Libertines Real and Fictional in Rochester, Shadwell, Wycherley, and Boswell Page: 82
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power within this group of marriages and needs the women's confidences for his scheme as
much or possibly even moreso than the women need him to keep their false honor a secret.
Hornier's support for Harcourt and Alithea's future marriage makes him a libertine who
modifies the definition of libertinism. As a libertine, Homrner should vehemently oppose marriage
in all circumstances. Instead, Homrner realizes the magnitude of Harcourt's feelings for Alithea
and supports their impending marriage. Hornier wants to see Harcourt and Alithea marry because
their union presumably would be a companionate marriage rather than a wedding based solely on
financial mobility for one or both parties-a significant, plausible reason for the unhappiness of
the wives and husbands in the marriages in which his friends entered. Hornier supports
Harcourt's marriage because, unlike Pinchwife and other married men and presumably the
marriage in which Alithea would have found herself had she married Sparkish, Harcourt's choice
to propose to Alithea is motivated by love and an authentic desire to marry rather than a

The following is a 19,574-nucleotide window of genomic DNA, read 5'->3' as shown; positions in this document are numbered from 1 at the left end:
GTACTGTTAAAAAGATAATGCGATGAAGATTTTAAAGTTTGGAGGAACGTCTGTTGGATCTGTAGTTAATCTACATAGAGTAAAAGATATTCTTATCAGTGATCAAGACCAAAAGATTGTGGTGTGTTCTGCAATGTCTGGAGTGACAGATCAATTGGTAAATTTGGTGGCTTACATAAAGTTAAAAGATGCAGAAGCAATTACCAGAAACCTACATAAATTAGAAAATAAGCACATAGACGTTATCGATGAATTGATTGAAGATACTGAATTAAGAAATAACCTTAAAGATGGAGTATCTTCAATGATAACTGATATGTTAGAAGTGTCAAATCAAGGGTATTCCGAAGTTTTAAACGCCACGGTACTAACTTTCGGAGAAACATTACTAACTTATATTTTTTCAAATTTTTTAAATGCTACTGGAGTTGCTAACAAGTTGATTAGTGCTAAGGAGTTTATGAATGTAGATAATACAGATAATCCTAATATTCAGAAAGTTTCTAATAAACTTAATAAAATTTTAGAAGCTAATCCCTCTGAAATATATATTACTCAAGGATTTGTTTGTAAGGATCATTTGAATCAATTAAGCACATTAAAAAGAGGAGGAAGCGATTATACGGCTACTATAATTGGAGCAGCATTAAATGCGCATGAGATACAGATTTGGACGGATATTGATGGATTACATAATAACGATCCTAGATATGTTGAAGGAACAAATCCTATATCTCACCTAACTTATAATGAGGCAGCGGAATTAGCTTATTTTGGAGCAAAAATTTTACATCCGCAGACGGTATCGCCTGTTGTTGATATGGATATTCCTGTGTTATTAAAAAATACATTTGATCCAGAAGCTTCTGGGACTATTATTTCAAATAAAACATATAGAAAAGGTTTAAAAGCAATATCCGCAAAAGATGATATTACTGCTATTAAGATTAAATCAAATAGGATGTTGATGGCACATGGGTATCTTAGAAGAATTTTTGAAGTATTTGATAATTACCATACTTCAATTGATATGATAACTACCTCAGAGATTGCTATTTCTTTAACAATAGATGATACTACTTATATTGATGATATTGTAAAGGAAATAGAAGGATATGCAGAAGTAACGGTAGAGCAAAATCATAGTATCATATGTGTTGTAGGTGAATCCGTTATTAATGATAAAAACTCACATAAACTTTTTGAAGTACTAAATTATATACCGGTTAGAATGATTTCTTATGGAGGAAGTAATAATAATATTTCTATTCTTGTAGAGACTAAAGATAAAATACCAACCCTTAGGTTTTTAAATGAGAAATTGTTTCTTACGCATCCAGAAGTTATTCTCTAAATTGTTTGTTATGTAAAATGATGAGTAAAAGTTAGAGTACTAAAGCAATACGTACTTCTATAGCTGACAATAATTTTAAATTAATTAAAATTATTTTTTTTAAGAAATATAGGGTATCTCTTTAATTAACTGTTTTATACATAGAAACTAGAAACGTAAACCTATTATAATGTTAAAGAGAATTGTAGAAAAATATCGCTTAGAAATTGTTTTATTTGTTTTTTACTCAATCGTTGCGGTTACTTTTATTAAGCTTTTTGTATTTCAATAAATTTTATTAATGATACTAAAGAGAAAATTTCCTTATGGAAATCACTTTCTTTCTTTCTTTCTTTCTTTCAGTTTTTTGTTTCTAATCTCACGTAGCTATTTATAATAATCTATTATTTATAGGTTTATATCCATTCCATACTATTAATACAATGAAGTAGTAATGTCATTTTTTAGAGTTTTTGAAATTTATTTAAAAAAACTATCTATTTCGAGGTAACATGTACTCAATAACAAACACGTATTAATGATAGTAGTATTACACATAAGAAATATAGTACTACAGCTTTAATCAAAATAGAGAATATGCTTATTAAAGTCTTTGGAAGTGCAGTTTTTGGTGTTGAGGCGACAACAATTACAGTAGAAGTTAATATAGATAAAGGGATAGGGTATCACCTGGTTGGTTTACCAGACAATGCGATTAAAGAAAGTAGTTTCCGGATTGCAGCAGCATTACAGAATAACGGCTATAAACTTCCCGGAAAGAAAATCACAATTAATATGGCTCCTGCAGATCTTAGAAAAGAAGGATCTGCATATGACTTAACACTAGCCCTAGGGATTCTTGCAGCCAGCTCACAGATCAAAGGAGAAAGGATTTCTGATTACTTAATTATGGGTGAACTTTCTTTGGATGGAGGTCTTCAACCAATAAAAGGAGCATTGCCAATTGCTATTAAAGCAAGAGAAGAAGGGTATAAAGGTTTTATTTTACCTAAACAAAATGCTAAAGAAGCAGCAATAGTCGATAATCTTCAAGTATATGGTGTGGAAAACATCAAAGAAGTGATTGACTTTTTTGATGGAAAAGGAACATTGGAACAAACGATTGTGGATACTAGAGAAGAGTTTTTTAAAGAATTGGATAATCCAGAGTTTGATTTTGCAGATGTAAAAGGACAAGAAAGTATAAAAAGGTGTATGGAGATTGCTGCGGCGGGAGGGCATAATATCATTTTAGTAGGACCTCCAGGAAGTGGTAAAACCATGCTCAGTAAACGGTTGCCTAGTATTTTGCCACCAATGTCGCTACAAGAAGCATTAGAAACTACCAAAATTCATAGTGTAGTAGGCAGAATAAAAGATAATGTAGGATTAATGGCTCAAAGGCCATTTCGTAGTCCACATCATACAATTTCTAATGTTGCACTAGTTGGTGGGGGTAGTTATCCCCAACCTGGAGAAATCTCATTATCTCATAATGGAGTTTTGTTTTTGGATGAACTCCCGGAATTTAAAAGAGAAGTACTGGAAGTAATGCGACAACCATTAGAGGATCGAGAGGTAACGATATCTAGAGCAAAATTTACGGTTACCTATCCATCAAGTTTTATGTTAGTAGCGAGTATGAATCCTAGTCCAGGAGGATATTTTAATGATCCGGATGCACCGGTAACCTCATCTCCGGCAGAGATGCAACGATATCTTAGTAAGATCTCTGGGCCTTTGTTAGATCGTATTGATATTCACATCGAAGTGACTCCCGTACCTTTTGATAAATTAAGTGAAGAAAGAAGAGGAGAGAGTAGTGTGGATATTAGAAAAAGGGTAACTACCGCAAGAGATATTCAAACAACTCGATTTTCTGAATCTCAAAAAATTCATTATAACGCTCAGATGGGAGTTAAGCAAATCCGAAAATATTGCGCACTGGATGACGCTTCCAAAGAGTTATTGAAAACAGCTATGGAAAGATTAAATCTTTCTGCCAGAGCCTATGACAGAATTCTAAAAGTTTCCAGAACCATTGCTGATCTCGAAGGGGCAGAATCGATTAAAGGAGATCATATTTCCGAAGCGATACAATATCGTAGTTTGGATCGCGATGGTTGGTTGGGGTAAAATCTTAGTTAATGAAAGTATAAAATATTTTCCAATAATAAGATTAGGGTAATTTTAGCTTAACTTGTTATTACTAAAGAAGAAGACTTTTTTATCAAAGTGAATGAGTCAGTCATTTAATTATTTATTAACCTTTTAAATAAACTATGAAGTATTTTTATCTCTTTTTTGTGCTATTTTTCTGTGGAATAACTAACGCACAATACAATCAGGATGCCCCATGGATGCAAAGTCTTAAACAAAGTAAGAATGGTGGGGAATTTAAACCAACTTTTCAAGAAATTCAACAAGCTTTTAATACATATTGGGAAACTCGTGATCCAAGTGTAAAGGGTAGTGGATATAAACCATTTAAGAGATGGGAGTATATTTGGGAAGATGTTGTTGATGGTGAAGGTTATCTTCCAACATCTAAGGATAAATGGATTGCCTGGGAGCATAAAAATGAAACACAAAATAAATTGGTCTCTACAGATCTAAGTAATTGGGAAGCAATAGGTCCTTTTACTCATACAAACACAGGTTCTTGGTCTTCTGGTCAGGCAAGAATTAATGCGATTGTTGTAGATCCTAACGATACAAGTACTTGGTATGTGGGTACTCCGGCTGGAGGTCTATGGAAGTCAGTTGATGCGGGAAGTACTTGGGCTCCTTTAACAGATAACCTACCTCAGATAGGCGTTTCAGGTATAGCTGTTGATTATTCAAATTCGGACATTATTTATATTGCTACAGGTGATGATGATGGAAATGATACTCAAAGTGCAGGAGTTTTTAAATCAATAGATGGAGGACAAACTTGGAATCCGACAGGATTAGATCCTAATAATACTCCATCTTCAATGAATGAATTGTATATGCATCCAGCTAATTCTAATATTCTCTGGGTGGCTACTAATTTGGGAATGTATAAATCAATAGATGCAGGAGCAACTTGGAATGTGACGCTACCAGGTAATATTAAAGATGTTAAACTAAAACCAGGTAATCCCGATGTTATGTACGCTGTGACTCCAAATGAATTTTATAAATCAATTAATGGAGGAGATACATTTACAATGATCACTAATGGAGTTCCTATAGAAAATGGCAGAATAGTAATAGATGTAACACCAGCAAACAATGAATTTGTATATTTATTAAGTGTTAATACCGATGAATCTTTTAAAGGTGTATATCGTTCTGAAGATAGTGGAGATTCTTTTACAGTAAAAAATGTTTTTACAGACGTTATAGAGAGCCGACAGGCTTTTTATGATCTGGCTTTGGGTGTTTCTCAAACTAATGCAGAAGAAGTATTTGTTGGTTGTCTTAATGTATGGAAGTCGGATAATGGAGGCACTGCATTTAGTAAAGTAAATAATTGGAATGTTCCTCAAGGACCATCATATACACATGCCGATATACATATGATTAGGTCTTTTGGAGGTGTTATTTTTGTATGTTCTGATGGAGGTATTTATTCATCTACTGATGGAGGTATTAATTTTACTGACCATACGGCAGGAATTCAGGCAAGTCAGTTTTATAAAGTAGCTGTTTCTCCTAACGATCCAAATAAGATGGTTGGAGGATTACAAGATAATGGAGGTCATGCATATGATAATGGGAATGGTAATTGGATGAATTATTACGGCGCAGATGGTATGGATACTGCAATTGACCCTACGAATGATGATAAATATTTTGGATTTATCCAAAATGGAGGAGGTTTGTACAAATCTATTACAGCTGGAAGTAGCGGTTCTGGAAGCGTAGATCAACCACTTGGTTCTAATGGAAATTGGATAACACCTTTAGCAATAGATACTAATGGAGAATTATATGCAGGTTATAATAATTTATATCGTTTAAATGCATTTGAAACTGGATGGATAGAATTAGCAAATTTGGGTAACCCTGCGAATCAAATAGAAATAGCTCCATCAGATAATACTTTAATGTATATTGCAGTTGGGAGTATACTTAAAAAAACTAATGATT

necessity-financial or otherwise-to which Harcourt agrees with reluctance.
Conclusion of The Country Wife
In The Country Wife, Wycherley satirizes the libertine and libertinism, as well as the
generic conventions of Restoration comedy. Instead of ending the play with an actual
marriage(s), Wycherley ends with the engagement of Alithea and Harcourt and Homrner
"succeeds, escapes retribution, and goes off triumphant" (Turner 102). Hornier's constant
revision of libertinism lampoons libertinism in that it brings to the surface the problematization
of securing a finite definition of libertinism and demonstrates the subjectivity involved in
attempts at determining such a definition. As mentioned earlier, it is notable that none of the
characters in this play openly admit the falsity of Homer's eunuch disguise, much less hold him
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Smith, Victoria. Libertines Real and Fictional in Rochester, Shadwell, Wycherley, and Boswell, dissertation, May 2008; Denton, Texas. (digital.library.unt.edu/ark:/67531/metadc6051/m1/88/?q=rochester: accessed November 24, 2017), University of North Texas Libraries, Digital Library, digital.library.unt.edu; .